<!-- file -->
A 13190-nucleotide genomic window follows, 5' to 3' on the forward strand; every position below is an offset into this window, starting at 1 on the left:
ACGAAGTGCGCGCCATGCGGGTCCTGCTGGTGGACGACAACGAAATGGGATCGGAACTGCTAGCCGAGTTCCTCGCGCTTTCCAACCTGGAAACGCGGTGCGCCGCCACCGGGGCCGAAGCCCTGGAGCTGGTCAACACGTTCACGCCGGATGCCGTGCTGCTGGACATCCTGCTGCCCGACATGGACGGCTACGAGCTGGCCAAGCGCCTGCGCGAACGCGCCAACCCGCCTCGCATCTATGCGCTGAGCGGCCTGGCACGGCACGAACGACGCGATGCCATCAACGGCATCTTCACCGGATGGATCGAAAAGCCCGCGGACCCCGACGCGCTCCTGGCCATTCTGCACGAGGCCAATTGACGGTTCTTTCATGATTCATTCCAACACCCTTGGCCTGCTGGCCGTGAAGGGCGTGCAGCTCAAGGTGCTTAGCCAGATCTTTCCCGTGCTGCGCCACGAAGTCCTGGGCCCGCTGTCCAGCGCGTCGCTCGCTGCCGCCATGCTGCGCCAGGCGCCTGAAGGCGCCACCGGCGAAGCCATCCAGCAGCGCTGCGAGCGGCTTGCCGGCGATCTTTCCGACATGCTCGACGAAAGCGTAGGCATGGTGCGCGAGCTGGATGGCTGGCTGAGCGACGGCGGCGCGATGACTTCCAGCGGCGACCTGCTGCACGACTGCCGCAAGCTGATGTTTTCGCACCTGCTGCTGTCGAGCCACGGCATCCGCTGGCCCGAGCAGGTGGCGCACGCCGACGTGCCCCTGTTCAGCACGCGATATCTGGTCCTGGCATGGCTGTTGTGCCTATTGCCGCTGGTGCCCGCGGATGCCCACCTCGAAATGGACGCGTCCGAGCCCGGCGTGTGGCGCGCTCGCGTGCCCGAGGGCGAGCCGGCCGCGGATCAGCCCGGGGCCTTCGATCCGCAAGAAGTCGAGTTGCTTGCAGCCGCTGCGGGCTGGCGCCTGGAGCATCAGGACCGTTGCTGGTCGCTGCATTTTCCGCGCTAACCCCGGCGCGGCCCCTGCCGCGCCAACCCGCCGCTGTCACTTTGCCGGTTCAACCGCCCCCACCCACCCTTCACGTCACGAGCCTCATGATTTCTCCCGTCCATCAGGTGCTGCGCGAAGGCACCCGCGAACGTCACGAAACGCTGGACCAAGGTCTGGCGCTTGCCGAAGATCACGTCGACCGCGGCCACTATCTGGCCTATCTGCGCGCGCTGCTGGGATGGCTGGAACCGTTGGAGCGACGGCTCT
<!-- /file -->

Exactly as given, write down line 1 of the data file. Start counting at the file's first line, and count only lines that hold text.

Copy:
A 13190-nucleotide genomic window follows, 5' to 3' on the forward strand; every position below is an offset into this window, starting at 1 on the left: